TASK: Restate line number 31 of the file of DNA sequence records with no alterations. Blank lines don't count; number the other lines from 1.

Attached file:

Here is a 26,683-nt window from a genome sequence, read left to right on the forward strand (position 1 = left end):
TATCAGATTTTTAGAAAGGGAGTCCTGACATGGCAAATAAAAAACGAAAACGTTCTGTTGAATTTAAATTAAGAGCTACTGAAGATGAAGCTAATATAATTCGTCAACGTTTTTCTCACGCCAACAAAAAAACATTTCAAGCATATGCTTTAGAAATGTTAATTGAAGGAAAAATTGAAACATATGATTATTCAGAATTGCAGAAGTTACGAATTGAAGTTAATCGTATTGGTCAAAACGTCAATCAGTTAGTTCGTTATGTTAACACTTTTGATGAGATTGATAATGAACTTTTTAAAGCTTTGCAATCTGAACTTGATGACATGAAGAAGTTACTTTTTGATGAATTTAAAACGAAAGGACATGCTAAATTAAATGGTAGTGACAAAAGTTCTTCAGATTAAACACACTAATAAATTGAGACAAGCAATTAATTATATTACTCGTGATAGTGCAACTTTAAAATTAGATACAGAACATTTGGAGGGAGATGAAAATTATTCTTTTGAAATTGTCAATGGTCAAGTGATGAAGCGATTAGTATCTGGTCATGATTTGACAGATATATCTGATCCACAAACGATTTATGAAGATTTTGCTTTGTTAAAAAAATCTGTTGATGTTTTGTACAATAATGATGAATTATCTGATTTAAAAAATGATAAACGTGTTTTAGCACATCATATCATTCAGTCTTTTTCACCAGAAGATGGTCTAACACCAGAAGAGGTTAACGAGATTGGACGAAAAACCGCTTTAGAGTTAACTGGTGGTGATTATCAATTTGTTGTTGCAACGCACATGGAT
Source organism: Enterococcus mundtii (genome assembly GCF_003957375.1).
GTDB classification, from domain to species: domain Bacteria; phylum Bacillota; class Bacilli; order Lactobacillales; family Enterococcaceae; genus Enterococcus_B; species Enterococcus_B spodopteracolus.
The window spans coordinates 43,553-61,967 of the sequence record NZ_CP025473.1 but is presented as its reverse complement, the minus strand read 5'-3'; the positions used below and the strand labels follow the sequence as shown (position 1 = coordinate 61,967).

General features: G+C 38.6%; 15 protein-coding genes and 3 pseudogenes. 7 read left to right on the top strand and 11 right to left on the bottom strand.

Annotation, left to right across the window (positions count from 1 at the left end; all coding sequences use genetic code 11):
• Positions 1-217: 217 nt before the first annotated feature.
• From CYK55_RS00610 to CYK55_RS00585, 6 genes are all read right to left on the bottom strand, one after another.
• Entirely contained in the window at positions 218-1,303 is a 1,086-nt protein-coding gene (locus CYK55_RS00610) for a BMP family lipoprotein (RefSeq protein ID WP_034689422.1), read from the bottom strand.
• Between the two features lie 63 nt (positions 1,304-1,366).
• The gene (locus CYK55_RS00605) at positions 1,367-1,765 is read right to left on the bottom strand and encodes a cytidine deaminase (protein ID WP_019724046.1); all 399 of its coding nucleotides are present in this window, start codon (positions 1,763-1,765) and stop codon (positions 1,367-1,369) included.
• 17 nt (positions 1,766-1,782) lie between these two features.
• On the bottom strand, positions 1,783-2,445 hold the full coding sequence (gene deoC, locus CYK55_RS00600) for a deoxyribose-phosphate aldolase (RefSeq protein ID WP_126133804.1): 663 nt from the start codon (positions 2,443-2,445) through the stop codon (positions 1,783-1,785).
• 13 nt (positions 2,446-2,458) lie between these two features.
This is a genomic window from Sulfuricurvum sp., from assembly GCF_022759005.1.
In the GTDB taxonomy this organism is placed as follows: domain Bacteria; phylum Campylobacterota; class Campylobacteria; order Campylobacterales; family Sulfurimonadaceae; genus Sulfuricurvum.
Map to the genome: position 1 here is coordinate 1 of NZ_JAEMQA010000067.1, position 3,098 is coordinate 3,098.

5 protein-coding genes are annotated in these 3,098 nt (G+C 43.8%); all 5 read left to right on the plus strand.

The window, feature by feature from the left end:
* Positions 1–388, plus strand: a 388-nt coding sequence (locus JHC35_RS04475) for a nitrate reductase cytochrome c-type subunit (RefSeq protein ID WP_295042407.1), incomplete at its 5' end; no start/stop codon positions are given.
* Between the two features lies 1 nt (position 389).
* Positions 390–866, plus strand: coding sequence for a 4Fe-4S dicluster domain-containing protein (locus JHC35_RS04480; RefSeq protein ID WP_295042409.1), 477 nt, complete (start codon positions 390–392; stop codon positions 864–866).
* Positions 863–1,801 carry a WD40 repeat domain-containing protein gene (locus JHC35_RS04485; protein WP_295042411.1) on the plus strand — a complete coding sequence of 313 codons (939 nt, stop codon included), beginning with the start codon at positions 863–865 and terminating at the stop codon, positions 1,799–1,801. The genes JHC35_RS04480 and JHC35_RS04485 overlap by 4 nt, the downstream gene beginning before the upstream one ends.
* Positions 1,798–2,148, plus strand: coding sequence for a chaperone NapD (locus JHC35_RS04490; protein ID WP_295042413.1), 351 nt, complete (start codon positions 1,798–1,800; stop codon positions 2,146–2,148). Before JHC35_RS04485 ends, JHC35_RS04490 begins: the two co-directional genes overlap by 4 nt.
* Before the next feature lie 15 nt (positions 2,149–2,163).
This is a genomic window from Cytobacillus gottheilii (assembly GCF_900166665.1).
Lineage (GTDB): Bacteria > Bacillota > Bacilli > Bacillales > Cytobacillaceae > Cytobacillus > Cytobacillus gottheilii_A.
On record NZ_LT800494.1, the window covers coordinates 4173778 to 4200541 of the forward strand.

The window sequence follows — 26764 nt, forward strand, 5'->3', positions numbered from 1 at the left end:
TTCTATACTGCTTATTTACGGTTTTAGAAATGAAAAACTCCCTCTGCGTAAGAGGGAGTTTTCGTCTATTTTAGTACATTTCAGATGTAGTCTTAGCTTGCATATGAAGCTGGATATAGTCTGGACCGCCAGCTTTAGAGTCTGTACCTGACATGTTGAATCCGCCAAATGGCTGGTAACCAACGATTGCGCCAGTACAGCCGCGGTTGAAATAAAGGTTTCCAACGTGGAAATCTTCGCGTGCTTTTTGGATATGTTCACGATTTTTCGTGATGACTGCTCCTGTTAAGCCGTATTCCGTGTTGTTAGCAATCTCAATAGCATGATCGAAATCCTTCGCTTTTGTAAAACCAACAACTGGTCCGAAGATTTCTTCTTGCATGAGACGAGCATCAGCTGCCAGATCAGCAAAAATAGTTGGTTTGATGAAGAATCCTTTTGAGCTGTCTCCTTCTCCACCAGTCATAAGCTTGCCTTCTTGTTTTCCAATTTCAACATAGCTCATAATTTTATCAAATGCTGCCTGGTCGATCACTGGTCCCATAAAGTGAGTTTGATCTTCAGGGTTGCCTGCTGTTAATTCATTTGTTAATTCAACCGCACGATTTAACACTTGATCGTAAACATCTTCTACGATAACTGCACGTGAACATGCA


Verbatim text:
TTCTATACTGCTTATTTACGGTTTTAGAAATGAAAAACTCCCTCTGCGTAAGAGGGAGTTTTCGTCTATTTTAGTACATTTCAGATGTAGTCTTAGCTTGCATATGAAGCTGGATATAGTCTGGACCGCCAGCTTTAGAGTCTGTACCTGACATGTTGAATCCGCCAAATGGCTGGTAACCAACGATTGCGCCAGTACAGCCGCGGTTGAAATAAAGGTTTCCAACGTGGAAATCTTCGCGTGCTTTTTGGATATGTTCACGATTTTTCGTGATGACTGCTCCTGTTAAGCCGTATTCCGTGTTGTTAGCAATCTCAATAGCATGATCGAAATCCTTCGCTTTTGTAAAACCAACAACTGGTCCGAAGATTTCTTCTTGCATGAGACGAGCATCAGCTGCCAGATCAGCAAAAATAGTTGGTTTGATGAAGAATCCTTTTGAGCTGTCTCCTTCTCCACCAGTCATAAGCTTGCCTTCTTGTTTTCCAATTTCAACATAGCTCATAATTTTATCAAATGCTGCCTGGTCGATCACTGGTCCCATAAAGTGAGTTTGATCTTCAGGGTTGCCTGCTGTTAATTCATTTGTTAATTCAACCGCACGATTTAACACTTGATCGTAAACATCTTCTACGATAACTGCACGTGAACATGCA